Cetona is listed as one of the most beautiful villages of Italy. I confess I never heard about it before the mycorneroftuscany tour. Now I’m really glad to have discovered it. It has been a pleasure to walk along its narrow climbing streets. Ooops, sorry. Not streets, coste. They are called coste because they “costeggiano” (run along) the hill.
About the hill, I give you a “panoramic tip”. If you park at the parking lot in front of the village entrance (indicated by the classic P) you have a nice view of the burg. But, if, from there, you walk following the street uphill towards the football field, the view will be wider and more enjoyable.
When we arrived the Rio Olympic Games had just finished (the week before). The first thing that we saw at the entrance of the burg was a giant banner with the writing:
“Olympic gold medal in Cetona. Thank you, Diana. Rio 2016”
cause Diana Bacosi, winner of the female skeet shooting, was raised and lives here (but she was born actually in Città della Pieve, Umbria, which is 17 km away). And the banner was not an isolated case. Every shop has a poster with the same picture and message for Diana. Matteo and I followed very passionately the Olympic Games. I particularly love diving, artistic gymnastics, rhythmic gymnastics, water polo, archery, synchronized swimming, high jump, pole vault and we watched enthusiastically also all the shooting competitions, including Diana’s. So it was nice to find the poster and all.
The village was also awarded with the “bandiera arancione” (orange flag), a sort of quality label given by the Italian Touring Club to small towns for their excellency in hospitality, environment, local crafts, etc. Extra virgin olive oil, wines, honey and meat are the burg products.
Cetona was once surrounded by 3 sets of walls, which is impressive considering that it only has 2.900 inhabitants. Probably it was so protected because it was disputed between Siena and Orvieto! Nowadays only one testimony of those walls remains, a tower called Rivellino.
Things to see in Cetona
- The main square (piazza Garibaldi) built during 1500. Ok, I have to tell it. This piazza was built by architect Luigi Vitelli, nominated marquis by the de’ Medici family. By building this piazza, Vitelli wanted to give to the village a new access road. His desire was to add a Renaissance flair to his burg. And so he did. In fact you’ll be surprised to find a piazza so big in a village so small. What did I wanted to say? Vitelli means calves (baby cows not part of the legs). But the quirk thing was his nickname: Chiappino. I’m stupid and I shouldn’t find funny things like that any more at my age, but I do, I’m sorry. Chiappino means “little butt cheek”.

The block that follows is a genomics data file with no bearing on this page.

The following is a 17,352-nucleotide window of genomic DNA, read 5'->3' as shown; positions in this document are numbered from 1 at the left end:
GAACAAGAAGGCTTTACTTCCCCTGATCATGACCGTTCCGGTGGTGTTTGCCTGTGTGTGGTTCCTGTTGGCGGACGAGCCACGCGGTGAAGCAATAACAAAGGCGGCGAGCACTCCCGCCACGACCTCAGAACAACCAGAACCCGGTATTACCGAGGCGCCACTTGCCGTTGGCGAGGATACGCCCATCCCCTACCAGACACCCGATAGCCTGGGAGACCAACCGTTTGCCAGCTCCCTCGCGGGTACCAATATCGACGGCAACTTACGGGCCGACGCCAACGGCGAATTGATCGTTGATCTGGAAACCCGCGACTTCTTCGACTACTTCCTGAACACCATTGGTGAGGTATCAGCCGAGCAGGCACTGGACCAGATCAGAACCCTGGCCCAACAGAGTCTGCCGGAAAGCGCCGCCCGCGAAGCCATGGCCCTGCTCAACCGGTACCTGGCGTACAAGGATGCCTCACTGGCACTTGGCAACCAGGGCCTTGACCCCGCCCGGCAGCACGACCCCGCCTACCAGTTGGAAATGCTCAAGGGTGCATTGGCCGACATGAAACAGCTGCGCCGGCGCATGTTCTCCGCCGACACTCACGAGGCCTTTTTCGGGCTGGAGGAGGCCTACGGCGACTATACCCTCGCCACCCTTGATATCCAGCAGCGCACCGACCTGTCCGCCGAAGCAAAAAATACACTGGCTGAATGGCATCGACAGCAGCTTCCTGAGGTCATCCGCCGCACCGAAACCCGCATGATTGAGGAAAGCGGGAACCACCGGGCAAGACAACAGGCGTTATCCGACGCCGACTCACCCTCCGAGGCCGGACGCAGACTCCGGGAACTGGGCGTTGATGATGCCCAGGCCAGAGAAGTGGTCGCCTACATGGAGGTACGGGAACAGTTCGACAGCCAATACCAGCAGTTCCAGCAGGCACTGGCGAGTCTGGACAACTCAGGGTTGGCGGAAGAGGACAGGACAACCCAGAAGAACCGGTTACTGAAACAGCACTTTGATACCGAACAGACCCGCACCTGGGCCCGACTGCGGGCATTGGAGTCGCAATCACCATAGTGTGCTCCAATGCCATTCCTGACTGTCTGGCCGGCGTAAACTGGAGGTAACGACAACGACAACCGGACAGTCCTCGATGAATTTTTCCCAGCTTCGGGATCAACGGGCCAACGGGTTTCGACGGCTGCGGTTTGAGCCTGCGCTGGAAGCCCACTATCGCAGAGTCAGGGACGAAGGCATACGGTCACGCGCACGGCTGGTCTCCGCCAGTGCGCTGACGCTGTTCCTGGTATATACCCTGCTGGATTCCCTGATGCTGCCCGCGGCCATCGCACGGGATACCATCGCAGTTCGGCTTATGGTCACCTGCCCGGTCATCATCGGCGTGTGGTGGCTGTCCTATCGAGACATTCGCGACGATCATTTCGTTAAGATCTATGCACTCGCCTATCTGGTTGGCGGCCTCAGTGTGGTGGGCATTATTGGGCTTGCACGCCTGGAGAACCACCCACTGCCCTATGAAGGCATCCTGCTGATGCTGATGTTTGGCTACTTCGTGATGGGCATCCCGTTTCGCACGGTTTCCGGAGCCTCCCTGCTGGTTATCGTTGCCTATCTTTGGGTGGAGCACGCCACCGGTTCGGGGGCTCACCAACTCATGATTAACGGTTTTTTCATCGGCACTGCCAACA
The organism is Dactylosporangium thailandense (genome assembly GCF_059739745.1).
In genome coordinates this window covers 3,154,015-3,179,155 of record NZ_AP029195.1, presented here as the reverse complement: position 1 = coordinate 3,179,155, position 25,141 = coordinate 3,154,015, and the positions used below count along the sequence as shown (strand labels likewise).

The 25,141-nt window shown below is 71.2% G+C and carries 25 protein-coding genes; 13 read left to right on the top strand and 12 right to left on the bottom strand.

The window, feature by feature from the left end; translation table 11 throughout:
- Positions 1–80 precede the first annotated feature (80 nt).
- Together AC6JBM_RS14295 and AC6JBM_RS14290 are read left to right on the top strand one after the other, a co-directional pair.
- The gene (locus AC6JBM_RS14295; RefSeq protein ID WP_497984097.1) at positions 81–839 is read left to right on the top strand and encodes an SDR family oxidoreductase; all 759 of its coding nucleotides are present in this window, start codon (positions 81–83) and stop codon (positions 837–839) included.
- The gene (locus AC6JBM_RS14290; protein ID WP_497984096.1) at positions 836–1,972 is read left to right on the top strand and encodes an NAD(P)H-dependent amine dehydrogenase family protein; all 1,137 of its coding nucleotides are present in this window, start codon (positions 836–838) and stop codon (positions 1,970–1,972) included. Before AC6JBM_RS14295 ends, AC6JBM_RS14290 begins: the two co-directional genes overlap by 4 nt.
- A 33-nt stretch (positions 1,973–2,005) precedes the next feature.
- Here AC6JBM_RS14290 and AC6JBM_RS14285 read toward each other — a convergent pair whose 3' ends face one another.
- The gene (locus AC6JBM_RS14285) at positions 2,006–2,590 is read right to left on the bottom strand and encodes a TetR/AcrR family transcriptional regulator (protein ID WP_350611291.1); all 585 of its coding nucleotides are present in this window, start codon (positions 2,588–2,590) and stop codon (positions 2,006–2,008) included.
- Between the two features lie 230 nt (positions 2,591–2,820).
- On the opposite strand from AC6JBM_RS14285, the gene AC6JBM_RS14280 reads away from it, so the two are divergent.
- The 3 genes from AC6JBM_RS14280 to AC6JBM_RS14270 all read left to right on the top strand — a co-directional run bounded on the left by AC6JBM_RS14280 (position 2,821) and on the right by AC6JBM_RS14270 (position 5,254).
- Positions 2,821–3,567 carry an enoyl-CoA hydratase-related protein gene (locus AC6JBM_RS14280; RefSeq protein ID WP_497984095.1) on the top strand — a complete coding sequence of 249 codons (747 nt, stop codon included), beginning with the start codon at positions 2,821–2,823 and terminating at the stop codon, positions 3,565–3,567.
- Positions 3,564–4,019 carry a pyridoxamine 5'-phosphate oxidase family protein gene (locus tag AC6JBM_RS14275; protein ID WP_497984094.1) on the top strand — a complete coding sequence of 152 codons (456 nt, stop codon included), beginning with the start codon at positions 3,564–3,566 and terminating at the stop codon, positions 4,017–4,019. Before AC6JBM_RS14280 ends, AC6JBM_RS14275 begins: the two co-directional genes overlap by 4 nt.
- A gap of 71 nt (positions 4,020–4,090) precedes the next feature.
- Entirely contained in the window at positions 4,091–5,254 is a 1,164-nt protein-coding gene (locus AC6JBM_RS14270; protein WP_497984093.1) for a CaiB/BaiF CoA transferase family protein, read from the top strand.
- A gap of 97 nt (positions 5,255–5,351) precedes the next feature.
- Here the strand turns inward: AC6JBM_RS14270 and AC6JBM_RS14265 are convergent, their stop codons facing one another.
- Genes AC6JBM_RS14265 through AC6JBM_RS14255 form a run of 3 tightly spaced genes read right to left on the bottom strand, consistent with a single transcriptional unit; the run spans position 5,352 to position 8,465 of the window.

- Torre del Rivellino (XVI c.), round tower, part of the ancient walls. Initially it included a clock, recharged daily by a guardian. Only in 1886 the town decided to replace it with a modern one. But it fell down and it was taken as a sign. In fact there is no more clock on top of the Rivellino. Or, better, there is only the dial but no hands. I searched for this… really? You do call them hands? 🙂 nice, but odd for me. This will sound odd to you, but we call them lancette, which means small lances (the weapon).
- San Michele Arcangelo church with its wooden Madonna
- The former Palace of Justice (now Carabinieri headquarters)
- Palazzo Minutelli which is the Town Hall. It also hosts the Civic Museum for the Prehistory of Mount Cetona. The museum has also an open air detached seat at the foot of the Mount.
- Colleggiata della Santissima Trinità (XII but enlarged in the Renaissance), interesting for the coexistence of different architectural styles and the 1400’s frescoes (beautiful the one by Pinturicchio depicting the Assumption of Mary).
- Rione delle Monache with a line of houses along the ancient walls circuit leading to the Rocca, the Fortress. Outside one of these houses’ door a hilarious sign: Beware of the dog. He drools and licks anyone.
- La Rocca (X century) stands out on the hilltop, overlooking the entire village and the whole surrounding area. This is the most ancient core of the burg, but sadly (for us and luckily for them) the fortress and its garden are now a private property. Yes, some lucky people live in there! Therefore it is not visitable.
- Villa La Vignola is a beautiful villa (XVII) with an extraordinary park, now property of the famous fashion designer Valentino. It can only be visited in a few selected dates.
The village is very tiny and you can easily visit it in less than 2 hours, including the museum. It was a pleasant burg, partly a little shabby but yet fascinating and full of romantic corners and above all full of sleeping cats. During our stroll we spotted something like 7 cats sleeping here and there along the shady coste (you can see three of them in the photos below).
As soon as we arrived the burg was empty, there was only a man sitting on a bench in the main piazza. But at the end of our visit the piazza was getting more and more lively, with children playing and more men sitting on the benches, talking animatedly and obviously staring at us strangers taking pictures of their village.